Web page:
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Friday, April 27, 2012


Law Professor Ann Althouse, at her eponomous blog, talks about Egypt considering a law to allow sex between a surviving spouse and the deceased, for up to six hours after death.  In the comments is this:
If you had to make a law defining what constitutes a crime with respect to the treatment of a dead body, how much leeway would you give to the new widowers and widows?

My first question would be "why is "necrophilia" illegal anyway"?

Is it because there's no known way for the deceased to express consent?
I thought that was a funny comment, in a twisted sort of way.

Then we have this question:
I don't know how things go on a mountainside in Colorado, but isn't it conventionally "till death do you part"?
Then there are all those questions about the right to privacy.  Privacy should not be too quickly dismissed.  Just because "A" wouldn't do something doesn't mean we should have a law preventing "E" from doing it.

Regards  —  Cliff


Anonymous said...

Right to privacy is quite often overblown and poorly understood leading to erroneous conclusions.

As of May 2006, there is no federal legislation specifically barring sex with a corpse.[17] Multiple states have their own laws:

Alabama - Class C felony under 13A-11-13
Alaska - Class A misdemeanor under 11-61-130
Arkansas - Class D felony under 5-60-101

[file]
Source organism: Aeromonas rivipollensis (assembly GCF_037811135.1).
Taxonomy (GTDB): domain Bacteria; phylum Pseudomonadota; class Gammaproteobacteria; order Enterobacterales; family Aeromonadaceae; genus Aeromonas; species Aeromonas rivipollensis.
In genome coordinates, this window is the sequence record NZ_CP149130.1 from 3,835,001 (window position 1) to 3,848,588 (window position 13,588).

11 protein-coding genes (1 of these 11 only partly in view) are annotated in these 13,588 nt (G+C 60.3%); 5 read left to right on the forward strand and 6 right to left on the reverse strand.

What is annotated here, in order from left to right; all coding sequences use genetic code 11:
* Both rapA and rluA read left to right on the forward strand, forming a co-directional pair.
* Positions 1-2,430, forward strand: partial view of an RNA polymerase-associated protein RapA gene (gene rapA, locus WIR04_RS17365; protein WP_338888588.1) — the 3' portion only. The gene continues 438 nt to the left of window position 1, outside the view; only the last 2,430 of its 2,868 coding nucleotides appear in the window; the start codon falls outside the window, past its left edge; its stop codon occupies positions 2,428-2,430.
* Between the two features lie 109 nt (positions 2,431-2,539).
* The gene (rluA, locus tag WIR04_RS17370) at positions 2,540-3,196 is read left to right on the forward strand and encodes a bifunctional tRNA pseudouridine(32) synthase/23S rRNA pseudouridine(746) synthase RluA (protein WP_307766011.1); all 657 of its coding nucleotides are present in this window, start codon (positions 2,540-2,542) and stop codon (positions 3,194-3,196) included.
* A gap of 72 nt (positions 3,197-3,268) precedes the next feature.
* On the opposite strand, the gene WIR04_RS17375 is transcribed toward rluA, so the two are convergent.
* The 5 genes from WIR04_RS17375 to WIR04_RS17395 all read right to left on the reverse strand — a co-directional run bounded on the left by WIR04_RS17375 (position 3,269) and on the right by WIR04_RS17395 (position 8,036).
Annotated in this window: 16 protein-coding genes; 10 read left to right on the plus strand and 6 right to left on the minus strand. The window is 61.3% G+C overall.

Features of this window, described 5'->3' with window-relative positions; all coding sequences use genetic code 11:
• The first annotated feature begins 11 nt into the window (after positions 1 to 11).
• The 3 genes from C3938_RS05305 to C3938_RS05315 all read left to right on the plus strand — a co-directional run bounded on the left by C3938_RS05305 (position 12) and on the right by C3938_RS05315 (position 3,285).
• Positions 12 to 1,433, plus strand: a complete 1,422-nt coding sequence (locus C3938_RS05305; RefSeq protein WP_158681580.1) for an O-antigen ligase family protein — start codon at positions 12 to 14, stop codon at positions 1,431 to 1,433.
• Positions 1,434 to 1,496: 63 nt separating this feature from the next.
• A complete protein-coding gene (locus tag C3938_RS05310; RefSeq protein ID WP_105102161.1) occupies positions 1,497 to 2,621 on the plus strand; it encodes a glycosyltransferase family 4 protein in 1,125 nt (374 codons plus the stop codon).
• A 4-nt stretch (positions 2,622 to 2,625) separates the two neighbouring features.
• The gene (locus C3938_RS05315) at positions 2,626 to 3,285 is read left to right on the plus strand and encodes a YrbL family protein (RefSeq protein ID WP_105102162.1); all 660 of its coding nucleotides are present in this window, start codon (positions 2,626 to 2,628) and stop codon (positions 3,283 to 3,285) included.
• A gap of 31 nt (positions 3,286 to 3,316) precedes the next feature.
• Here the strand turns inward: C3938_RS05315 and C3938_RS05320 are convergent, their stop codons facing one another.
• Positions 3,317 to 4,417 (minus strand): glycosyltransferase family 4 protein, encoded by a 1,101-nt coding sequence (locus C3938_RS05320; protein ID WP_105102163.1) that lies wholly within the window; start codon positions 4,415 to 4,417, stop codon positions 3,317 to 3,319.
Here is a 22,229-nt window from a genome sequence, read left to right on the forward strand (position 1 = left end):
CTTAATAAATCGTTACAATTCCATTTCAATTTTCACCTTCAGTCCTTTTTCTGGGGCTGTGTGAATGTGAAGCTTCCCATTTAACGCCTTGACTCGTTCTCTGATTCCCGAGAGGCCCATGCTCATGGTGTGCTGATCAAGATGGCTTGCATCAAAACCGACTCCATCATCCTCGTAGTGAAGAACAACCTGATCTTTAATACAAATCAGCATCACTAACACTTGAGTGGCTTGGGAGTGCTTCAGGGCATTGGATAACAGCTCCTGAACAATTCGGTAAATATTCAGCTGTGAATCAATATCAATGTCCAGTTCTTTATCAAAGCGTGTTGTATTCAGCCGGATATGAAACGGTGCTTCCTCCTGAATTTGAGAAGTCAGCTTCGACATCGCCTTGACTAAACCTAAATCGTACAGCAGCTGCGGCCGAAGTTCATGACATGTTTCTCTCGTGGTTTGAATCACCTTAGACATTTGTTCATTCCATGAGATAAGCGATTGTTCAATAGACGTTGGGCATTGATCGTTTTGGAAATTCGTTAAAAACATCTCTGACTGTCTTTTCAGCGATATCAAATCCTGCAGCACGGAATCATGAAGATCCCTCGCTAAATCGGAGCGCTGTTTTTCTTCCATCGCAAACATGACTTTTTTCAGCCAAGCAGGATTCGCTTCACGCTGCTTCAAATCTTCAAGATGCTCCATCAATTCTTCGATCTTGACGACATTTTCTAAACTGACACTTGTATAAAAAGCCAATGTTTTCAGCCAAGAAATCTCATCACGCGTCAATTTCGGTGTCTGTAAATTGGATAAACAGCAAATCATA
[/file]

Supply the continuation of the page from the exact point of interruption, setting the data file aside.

California - Illegal, up to three years in prison (a bill before the legislature would raise the penalty to 8 years)[citation needed]
Colorado - Class 2 misdemeanor under 18-13-101
Connecticut - Class A misdemeanor under 53a-73a
Delaware - Class A misdemeanor under 11-5-1332
Florida - Second degree felony under chapter 872.06
Georgia - Felony, up to 10 years in prison under 16-6-7
Hawaii - Misdemeanor under 7
Iowa - Class D felony under 709.18
Minnesota and Nevada also have laws prohibiting necrophilia[18]
Ohio - Second/fifth degree misdemeanor under 2927.01
Oregon - Felony for "Abuse of Corpse" ORS 166.085
Pennsylvania - Second degree misdemeanor under Title 18 §5510
Texas - Class A misdemeanor [1]
Washington - Class C felony for "Sexually violating human remains" RCW 9A.44.105
Wisconsin - Class G felony under 940.225 (7)

Anonymous said...

Note that MA does not have a law prohibiting necrophilia. This presumes that even in death, in MA the state can still screw you.